"Pay with compliments and you will always be wealthy"
-- Mike Dolan
I'm amazed at the huge role language can play in professional success. Words can be the determining factor in whether someone feels encouraged or discouraged, motivated or dejected. Words speak volumes about us, as well.
Whether it is positive or negative, our language is our personal advertisement. Every time we open our mouth, we let people into our minds. What do they see?
As a child, I often heard the statement, "Sticks and stones may break my bones, but words can never hurt me." Wrong. A thoughtless, cruel, demeaning word can have a devastating, long-lasting effect.
Our words can powerfully influence attitudes, and attitudes are contagious. Negative feelings can spread like a virus through an organization.
On the other hand, the right words can inspire people and organizations. When people are encouraged, they work harder and feel like they can achieve anything.
Mother Teresa put it this way: "Kind words can be short and easy to speak, but their echoes are truly endless."
In a recent study, 58 percent of employees reported that they seldom received compliments for doing a good job, even though they ranked such recognition as their most motivating incentive.
To have winning businesses and working relationships, we have to be inspiring communicators. A compliment costs us nothing and can be the most rewarding gift for both the giver and receiver.
Here are some ways to become a more positive communicator:
* Conduct a language audit. Indicators of a poor communication climate are the quality and direction of the language spoken throughout the organization. Listen attentively to what people are saying. Notice the patterns and trends that emerge. Record your thoughts without making judgments. Try to determine a baseline from which to begin your transforming efforts.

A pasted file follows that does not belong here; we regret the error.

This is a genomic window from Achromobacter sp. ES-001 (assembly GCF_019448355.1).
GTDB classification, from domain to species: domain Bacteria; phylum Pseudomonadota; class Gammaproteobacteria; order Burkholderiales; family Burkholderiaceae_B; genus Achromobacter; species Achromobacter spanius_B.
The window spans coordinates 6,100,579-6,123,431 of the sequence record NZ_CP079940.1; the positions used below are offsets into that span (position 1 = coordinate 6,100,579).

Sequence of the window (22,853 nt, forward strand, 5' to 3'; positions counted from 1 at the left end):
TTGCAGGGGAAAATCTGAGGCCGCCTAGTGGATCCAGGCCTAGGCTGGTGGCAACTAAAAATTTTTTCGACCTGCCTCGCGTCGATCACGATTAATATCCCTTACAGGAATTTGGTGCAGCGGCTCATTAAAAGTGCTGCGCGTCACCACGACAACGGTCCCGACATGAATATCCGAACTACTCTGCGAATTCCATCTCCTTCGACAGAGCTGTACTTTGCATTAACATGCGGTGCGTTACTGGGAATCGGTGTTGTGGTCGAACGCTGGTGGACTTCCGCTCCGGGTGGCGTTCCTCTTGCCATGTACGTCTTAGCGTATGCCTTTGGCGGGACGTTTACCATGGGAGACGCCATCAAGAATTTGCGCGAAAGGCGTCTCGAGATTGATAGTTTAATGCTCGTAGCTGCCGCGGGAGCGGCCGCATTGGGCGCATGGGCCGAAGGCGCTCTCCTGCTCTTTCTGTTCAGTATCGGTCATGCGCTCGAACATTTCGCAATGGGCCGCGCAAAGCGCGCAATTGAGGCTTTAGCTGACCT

* Add a penny for your positive thoughts. Each morning, put a handful of pennies in your pocket. Every time you provide positive, specific feedback, transfer a penny to another pocket. The goal is to transfer all the pennies to the other pocket.
Focus on catching people doing things right. You will become more aware of how generous or meager you are with compliments. You will also notice an increase in morale and productivity within your organization.
* Reinforce behavior you want to see repeated. Research has shown that people will repeat behavior they are appreciated for and rewarded for. Read that last sentence one more time -- it's true. I promise! Change their hearts, and you will change their language and behavior.
There are two parts to making your compliments reach hearts, not just minds:
* The Reason: Identify specifically what the other person did that warrants a genuine compliment. Share as much detail as possible so they completely understand why they are being complimented and how their actions made a difference. This supplies a sincere and meaningful basis for the compliment.
* The Feeling: Put your emotions into your words. How did their actions really make you feel? This produces communication at an emotional level. This may seem difficult but will produce the greatest gains in changing people's hearts.
Putting these parts together will send a message that will motivate and lift spirits.
As Mark Twain wrote, "I can live for two months on a good compliment."
Words can and do make a difference. Use kind, inspiring words with a helpful intent and a gentle tone of voice and you will build better relationships and businesses and move up the success ladder more quickly and surely.
Brad Larsen is a life coach and corporate consultant from Northern Utah. He can be reached at email@example.com.